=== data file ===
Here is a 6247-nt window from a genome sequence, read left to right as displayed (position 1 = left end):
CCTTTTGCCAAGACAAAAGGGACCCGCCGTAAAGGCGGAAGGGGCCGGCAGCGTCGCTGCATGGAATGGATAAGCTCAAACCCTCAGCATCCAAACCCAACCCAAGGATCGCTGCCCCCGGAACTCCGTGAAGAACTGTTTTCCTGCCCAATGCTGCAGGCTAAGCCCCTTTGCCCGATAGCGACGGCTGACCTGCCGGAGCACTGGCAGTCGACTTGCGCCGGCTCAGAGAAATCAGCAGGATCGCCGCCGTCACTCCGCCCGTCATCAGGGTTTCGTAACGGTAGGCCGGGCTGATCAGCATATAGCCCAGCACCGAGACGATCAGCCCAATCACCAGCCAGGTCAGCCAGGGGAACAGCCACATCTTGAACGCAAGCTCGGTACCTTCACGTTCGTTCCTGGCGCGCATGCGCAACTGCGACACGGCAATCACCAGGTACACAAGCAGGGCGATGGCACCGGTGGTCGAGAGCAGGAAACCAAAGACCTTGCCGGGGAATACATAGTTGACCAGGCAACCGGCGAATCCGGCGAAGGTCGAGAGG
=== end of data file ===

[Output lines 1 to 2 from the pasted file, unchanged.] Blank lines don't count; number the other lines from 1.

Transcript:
Here is a 6247-nt window from a genome sequence, read left to right as displayed (position 1 = left end):
CCTTTTGCCAAGACAAAAGGGACCCGCCGTAAAGGCGGAAGGGGCCGGCAGCGTCGCTGCATGGAATGGATAAGCTCAAACCCTCAGCATCCAAACCCAACCCAAGGATCGCTGCCCCCGGAACTCCGTGAAGAACTGTTTTCCTGCCCAATGCTGCAGGCTAAGCCCCTTTGCCCGATAGCGACGGCTGACCTGCCGGAGCACTGGCAGTCGACTTGCGCCGGCTCAGAGAAATCAGCAGGATCGCCGCCGTCACTCCGCCCGTCATCAGGGTTTCGTAACGGTAGGCCGGGCTGATCAGCATATAGCCCAGCACCGAGACGATCAGCCCAATCACCAGCCAGGTCAGCCAGGGGAACAGCCACATCTTGAACGCAAGCTCGGTACCTTCACGTTCGTTCCTGGCGCGCATGCGCAACTGCGACACGGCAATCACCAGGTACACAAGCAGGGCGATGGCACCGGTGGTCGAGAGCAGGAAACCAAAGACCTTGCCGGGGAATACATAGTTGACCAGGCAACCGGCGAATCCGGCGAAGGTCGAGAGG